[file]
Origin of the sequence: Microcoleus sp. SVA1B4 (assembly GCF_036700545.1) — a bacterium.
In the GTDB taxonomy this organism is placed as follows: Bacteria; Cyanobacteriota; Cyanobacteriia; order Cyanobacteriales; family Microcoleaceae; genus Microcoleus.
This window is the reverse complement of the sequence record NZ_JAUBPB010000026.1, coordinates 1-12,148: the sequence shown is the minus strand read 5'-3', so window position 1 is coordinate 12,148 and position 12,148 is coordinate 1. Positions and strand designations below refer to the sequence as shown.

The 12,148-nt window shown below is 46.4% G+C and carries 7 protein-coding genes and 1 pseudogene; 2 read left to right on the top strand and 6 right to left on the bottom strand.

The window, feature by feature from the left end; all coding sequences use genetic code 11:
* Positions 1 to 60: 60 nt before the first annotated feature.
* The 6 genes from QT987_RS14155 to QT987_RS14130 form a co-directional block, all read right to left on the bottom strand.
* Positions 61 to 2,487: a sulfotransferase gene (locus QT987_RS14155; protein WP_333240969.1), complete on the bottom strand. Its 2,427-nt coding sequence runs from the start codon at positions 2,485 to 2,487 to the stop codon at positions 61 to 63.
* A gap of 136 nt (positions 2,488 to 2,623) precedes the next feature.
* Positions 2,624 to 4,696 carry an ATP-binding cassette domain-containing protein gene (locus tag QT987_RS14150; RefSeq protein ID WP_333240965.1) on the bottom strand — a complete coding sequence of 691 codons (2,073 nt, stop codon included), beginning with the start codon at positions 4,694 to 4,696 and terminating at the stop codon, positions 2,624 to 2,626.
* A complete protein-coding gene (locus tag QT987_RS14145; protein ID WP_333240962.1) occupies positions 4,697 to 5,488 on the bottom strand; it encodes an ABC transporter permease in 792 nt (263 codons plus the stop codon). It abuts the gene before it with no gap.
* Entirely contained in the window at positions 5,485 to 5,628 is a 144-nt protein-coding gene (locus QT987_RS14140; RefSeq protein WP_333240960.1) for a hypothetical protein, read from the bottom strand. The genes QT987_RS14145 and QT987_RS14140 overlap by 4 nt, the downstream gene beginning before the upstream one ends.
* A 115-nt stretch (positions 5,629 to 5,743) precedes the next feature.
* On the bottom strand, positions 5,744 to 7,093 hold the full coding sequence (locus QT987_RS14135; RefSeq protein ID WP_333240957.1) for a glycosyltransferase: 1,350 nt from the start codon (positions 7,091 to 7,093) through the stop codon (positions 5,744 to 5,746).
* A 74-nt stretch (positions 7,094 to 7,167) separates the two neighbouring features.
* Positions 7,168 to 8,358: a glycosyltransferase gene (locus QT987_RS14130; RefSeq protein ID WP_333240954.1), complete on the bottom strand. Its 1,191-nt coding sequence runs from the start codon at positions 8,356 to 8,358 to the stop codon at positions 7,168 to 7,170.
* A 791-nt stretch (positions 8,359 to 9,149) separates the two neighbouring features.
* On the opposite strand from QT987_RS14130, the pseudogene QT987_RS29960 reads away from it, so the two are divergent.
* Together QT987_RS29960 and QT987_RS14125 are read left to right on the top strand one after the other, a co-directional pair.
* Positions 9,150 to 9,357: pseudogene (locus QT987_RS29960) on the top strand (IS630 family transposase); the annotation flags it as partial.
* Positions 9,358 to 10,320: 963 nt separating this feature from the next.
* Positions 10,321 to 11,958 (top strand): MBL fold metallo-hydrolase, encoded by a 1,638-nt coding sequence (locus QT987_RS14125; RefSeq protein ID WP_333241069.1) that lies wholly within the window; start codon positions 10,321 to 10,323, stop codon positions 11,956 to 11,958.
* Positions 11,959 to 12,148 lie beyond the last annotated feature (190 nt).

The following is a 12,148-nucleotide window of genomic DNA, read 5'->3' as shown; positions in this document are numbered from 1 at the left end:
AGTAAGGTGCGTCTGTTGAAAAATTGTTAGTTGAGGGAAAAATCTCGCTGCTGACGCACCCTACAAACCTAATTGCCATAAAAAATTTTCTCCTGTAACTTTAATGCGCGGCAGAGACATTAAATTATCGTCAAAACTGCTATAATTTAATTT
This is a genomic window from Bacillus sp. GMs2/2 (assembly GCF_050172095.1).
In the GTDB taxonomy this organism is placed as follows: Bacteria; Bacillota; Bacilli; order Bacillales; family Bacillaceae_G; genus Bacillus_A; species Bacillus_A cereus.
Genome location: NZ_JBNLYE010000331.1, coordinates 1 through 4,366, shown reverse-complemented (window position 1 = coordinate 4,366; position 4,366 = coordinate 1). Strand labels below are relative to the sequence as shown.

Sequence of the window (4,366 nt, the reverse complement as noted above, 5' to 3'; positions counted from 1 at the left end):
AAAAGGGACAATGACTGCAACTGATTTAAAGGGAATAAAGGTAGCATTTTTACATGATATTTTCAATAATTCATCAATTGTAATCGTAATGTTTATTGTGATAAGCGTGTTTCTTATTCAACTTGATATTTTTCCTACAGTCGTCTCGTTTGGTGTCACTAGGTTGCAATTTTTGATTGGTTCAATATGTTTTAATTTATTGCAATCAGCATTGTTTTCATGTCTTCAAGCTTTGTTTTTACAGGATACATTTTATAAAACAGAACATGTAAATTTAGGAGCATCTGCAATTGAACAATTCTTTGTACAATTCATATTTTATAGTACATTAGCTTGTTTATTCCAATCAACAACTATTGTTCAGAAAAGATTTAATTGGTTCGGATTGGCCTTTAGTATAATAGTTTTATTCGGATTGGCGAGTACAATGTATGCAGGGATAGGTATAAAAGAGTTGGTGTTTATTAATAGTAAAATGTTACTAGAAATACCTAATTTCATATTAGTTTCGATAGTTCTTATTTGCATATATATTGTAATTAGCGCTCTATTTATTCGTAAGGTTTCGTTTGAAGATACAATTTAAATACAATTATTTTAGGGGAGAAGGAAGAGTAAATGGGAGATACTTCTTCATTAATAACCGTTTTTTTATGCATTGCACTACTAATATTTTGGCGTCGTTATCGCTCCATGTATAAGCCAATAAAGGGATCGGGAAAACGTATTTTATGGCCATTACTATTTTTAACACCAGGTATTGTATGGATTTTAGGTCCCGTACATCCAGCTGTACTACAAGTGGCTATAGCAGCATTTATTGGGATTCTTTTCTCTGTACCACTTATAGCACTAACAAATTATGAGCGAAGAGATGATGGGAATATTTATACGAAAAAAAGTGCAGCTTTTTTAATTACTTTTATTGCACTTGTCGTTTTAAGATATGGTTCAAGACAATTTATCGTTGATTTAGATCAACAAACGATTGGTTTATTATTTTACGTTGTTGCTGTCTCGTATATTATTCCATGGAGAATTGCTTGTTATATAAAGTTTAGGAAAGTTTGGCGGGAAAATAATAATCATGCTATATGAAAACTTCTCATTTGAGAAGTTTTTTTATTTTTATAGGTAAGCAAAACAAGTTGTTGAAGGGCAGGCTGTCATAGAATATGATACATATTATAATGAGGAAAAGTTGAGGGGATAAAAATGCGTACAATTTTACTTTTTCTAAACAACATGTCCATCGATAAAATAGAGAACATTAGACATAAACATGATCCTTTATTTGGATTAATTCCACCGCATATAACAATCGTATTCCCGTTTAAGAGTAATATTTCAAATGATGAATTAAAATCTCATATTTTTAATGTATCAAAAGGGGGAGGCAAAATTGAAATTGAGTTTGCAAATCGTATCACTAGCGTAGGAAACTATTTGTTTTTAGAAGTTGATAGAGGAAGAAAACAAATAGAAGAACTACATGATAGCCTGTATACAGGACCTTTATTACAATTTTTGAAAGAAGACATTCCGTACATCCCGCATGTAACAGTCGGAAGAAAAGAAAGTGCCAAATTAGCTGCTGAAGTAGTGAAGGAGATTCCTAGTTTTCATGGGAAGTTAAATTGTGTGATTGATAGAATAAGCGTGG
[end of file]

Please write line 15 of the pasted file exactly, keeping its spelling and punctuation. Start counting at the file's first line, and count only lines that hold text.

* A 74-nt stretch (positions 7,094 to 7,167) separates the two neighbouring features.